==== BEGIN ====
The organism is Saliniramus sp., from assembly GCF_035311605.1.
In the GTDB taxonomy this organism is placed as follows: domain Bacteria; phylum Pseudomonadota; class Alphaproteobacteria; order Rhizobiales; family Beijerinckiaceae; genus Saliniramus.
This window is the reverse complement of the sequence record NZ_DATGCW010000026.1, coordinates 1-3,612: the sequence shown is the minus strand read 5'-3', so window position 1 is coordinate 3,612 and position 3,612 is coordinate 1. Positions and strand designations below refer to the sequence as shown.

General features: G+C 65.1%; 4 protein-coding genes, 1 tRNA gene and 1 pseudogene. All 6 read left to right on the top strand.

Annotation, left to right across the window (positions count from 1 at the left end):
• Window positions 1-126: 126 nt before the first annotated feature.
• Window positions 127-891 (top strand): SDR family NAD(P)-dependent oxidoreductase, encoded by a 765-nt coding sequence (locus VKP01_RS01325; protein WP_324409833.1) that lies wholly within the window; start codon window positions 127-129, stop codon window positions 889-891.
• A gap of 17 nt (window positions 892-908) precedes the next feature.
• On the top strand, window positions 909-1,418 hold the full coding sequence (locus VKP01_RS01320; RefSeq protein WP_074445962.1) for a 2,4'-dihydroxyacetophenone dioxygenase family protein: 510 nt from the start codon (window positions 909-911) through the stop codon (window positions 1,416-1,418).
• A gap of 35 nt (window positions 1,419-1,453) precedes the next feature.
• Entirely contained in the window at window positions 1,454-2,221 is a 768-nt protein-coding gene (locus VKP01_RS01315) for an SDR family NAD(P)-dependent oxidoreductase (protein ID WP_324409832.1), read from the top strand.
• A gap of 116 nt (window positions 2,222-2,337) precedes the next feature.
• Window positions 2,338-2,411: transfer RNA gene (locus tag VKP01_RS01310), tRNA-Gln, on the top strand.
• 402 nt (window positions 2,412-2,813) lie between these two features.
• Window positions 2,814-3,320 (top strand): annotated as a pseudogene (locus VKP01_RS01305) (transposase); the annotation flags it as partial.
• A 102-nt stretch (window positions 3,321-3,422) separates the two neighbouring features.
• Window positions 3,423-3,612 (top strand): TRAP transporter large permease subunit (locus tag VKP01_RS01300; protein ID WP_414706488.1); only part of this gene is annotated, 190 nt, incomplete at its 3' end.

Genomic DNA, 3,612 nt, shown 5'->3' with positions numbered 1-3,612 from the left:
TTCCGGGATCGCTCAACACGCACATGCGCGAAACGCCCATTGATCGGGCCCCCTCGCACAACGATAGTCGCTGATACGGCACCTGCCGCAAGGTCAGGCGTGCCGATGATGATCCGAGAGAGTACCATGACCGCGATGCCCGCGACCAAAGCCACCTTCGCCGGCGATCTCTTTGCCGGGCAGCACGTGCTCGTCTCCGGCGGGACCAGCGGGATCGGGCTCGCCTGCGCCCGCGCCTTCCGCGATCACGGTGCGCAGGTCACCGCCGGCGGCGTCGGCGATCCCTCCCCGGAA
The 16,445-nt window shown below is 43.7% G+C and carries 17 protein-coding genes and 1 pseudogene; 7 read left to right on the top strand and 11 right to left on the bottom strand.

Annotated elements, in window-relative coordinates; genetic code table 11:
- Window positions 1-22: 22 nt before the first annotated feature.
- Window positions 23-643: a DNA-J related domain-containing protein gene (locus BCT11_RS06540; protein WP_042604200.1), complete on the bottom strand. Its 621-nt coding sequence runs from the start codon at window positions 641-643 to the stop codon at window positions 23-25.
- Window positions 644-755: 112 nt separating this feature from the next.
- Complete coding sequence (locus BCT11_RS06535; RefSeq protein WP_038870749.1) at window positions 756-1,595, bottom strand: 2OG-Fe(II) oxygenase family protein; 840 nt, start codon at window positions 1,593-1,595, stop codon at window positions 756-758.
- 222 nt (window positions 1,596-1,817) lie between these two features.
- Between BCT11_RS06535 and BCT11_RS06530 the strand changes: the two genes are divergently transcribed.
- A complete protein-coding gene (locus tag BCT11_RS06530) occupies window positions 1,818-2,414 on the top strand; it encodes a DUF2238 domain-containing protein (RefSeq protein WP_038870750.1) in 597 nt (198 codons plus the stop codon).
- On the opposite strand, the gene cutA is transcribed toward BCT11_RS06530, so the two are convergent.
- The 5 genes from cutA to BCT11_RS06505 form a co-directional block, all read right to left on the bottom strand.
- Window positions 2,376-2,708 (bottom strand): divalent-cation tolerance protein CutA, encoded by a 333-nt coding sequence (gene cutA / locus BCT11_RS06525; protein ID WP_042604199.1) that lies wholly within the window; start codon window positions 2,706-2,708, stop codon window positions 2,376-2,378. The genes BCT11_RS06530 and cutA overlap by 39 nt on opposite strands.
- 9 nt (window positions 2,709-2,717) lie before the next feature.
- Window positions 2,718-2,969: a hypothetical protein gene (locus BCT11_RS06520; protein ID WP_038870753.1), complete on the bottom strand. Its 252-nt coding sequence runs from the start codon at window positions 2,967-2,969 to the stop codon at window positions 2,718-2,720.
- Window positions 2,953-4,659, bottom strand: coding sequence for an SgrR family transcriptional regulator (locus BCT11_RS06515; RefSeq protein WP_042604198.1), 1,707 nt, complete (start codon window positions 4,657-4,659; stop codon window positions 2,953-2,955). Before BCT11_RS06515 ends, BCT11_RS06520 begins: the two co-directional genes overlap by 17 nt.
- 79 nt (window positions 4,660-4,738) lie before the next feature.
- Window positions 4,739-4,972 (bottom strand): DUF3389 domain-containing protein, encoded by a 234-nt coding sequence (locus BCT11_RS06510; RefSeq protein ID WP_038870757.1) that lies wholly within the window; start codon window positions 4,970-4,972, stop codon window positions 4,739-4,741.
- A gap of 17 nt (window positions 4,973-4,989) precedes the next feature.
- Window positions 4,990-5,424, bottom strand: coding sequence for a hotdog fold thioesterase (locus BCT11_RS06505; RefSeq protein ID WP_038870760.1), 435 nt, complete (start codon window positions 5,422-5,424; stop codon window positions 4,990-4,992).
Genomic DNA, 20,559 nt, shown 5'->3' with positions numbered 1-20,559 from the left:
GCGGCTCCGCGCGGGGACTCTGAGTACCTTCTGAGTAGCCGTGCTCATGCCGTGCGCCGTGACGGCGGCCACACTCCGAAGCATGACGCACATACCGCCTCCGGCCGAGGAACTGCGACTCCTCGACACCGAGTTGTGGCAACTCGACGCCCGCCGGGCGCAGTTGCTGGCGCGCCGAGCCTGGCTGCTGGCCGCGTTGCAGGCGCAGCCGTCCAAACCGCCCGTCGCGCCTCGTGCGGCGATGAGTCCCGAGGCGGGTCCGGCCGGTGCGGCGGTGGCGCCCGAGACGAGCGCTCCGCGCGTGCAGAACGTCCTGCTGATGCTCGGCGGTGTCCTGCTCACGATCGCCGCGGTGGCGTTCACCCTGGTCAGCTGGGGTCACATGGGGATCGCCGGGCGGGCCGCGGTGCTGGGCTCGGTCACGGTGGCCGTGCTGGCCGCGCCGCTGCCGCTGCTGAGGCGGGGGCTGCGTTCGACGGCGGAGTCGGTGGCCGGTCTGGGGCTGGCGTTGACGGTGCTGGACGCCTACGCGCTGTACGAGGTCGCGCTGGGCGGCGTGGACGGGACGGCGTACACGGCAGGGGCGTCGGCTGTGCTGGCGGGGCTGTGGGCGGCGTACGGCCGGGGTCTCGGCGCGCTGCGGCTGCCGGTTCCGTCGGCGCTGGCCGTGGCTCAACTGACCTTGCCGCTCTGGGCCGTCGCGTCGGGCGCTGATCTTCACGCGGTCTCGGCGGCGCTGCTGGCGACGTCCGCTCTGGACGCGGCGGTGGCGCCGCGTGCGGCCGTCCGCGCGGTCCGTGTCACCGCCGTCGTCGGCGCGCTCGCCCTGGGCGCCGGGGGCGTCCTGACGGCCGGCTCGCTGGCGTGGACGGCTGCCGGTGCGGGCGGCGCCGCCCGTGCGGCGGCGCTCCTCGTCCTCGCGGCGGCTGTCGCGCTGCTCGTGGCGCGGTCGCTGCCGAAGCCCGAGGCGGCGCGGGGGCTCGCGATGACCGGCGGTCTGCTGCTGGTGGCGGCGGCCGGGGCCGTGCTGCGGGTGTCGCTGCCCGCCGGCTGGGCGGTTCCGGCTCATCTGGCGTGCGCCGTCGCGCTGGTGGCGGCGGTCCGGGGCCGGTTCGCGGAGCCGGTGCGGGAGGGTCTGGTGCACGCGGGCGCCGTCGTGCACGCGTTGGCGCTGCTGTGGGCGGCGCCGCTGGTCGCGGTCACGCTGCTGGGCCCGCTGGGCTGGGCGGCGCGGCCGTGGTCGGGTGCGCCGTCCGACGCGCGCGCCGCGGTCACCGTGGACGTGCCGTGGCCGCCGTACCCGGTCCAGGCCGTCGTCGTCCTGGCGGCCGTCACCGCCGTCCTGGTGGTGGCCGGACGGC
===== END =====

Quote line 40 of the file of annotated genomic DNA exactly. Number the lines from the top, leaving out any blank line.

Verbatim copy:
GCGGCTCCGCGCGGGGACTCTGAGTACCTTCTGAGTAGCCGTGCTCATGCCGTGCGCCGTGACGGCGGCCACACTCCGAAGCATGACGCACATACCGCCTCCGGCCGAGGAACTGCGACTCCTCGACACCGAGTTGTGGCAACTCGACGCCCGCCGGGCGCAGTTGCTGGCGCGCCGAGCCTGGCTGCTGGCCGCGTTGCAGGCGCAGCCGTCCAAACCGCCCGTCGCGCCTCGTGCGGCGATGAGTCCCGAGGCGGGTCCGGCCGGTGCGGCGGTGGCGCCCGAGACGAGCGCTCCGCGCGTGCAGAACGTCCTGCTGATGCTCGGCGGTGTCCTGCTCACGATCGCCGCGGTGGCGTTCACCCTGGTCAGCTGGGGTCACATGGGGATCGCCGGGCGGGCCGCGGTGCTGGGCTCGGTCACGGTGGCCGTGCTGGCCGCGCCGCTGCCGCTGCTGAGGCGGGGGCTGCGTTCGACGGCGGAGTCGGTGGCCGGTCTGGGGCTGGCGTTGACGGTGCTGGACGCCTACGCGCTGTACGAGGTCGCGCTGGGCGGCGTGGACGGGACGGCGTACACGGCAGGGGCGTCGGCTGTGCTGGCGGGGCTGTGGGCGGCGTACGGCCGGGGTCTCGGCGCGCTGCGGCTGCCGGTTCCGTCGGCGCTGGCCGTGGCTCAACTGACCTTGCCGCTCTGGGCCGTCGCGTCGGGCGCTGATCTTCACGCGGTCTCGGCGGCGCTGCTGGCGACGTCCGCTCTGGACGCGGCGGTGGCGCCGCGTGCGGCCGTCCGCGCGGTCCGTGTCACCGCCGTCGTCGGCGCGCTCGCCCTGGGCGCCGGGGGCGTCCTGACGGCCGGCTCGCTGGCGTGGACGGCTGCCGGTGCGGGCGGCGCCGCCCGTGCGGCGGCGCTCCTCGTCCTCGCGGCGGCTGTCGCGCTGCTCGTGGCGCGGTCGCTGCCGAAGCCCGAGGCGGCGCGGGGGCTCGCGATGACCGGCGGTCTGCTGCTGGTGGCGGCGGCCGGGGCCGTGCTGCGGGTGTCGCTGCCCGCCGGCTGGGCGGTTCCGGCTCATCTGGCGTGCGCCGTCGCGCTGGTGGCGGCGGTCCGGGGCCGGTTCGCGGAGCCGGTGCGGGAGGGTCTGGTGCACGCGGGCGCCGTCGTGCACGCGTTGGCGCTGCTGTGGGCGGCGCCGCTGGTCGCGGTCACGCTGCTGGGCCCGCTGGGCTGGGCGGCGCGGCCGTGGTCGGGTGCGCCGTCCGACGCGCGCGCCGCGGTCACCGTGGACGTGCCGTGGCCGCCGTACCCGGTCCAGGCCGTCGTCGTCCTGGCGGCCGTCACCGCCGTCCTGGTGGTGGCCGGACGGC